The short, fierce rapids that cut through the narrow canyon at Barnafoss resemble a pale blue milkshake of sorts. The name Barnafoss means “Children’s falls”, and it comes from a story about two young boys who disappeared many years ago from the nearby Hraunsas farm. The waterfall is among the most popular tourist attraction in West Iceland.
Once upon a time, the story goes, a wealthy woman lived at Hraunsas, not far from Husafell. She had two young sons. One Christmas day she went with her entire household to church at Gilsbakki, north of the river, but both boys stayed behind. She told her sons to stay at home and not to stray from the house while she was away. But when everybody had gone, the boys grew bored and eventually decided to go after the others to church.
They walked down to the Hvita river and soon reached the natural stone arch that bridged the river. The arch was rather narrow, with a long drop down to the river and the waterfall beneath. The boys were frightened, and they held hands to cross the river.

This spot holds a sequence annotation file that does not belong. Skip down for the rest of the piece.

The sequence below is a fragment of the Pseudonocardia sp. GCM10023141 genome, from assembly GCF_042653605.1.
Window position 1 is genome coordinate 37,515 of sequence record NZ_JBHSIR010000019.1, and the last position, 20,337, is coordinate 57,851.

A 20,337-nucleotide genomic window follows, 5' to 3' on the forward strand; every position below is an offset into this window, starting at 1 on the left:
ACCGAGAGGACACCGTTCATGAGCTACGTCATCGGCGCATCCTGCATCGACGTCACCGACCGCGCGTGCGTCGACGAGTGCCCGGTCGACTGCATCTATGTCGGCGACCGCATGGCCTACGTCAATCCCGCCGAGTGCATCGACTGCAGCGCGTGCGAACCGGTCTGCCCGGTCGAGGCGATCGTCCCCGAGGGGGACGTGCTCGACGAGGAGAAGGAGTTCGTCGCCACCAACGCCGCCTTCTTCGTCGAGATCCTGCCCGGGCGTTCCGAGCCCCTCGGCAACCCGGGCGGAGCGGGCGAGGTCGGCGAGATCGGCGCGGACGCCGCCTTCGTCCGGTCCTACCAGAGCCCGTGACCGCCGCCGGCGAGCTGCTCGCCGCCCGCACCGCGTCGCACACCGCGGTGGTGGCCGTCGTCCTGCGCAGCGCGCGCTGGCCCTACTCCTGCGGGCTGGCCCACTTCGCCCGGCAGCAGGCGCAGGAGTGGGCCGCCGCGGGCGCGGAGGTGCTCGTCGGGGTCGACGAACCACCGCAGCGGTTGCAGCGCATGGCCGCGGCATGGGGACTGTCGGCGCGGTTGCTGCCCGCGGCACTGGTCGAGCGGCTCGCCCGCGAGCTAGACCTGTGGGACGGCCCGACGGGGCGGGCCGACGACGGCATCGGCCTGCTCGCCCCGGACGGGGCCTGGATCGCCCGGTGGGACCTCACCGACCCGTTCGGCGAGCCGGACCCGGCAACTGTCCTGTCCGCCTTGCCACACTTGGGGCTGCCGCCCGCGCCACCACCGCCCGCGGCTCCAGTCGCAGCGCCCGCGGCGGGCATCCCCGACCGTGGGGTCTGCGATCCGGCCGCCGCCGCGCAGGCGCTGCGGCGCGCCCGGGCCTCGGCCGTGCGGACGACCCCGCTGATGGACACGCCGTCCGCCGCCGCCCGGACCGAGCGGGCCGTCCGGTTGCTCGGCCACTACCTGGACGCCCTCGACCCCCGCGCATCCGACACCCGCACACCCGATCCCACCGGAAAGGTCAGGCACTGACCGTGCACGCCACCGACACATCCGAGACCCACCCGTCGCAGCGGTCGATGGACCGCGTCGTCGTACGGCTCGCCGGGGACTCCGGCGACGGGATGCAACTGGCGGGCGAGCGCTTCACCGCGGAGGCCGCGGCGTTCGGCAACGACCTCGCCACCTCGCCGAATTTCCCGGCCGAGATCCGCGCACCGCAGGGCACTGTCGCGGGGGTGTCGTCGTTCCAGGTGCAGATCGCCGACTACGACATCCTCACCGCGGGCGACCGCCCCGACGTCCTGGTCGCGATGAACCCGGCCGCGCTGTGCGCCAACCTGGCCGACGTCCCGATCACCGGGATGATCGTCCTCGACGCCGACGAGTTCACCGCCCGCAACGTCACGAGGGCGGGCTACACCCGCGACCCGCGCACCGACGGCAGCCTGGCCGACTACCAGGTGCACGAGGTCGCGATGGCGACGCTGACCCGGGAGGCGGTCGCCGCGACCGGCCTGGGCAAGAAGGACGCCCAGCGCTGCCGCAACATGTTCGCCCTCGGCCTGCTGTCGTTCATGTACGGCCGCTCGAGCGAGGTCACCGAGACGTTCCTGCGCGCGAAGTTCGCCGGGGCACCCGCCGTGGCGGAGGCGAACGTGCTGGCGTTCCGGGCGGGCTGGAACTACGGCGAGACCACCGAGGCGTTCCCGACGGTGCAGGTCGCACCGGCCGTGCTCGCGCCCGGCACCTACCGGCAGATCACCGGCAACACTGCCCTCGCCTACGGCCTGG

Things went well until they reached the middle of the stone arch and looked down into the water. They grew so dizzy that they fell from the bridge into the river and drowned. Their grieving mother destroyed the arch and put a curse on it that no person would ever be allowed to cross the falls alive. Therefore, we don’t recommend trying to cross the waterfall!
Barnafoss has been a protected Natural Monument since 1987. A short trail leads from the car park to the waterfall. A viewpoint gives you a spectacular view of the falls. Not far away is the stunning series of waterfalls Hraunfossar, flowing out of a lava field into Hvita.
A coffee shop is open during the summer months.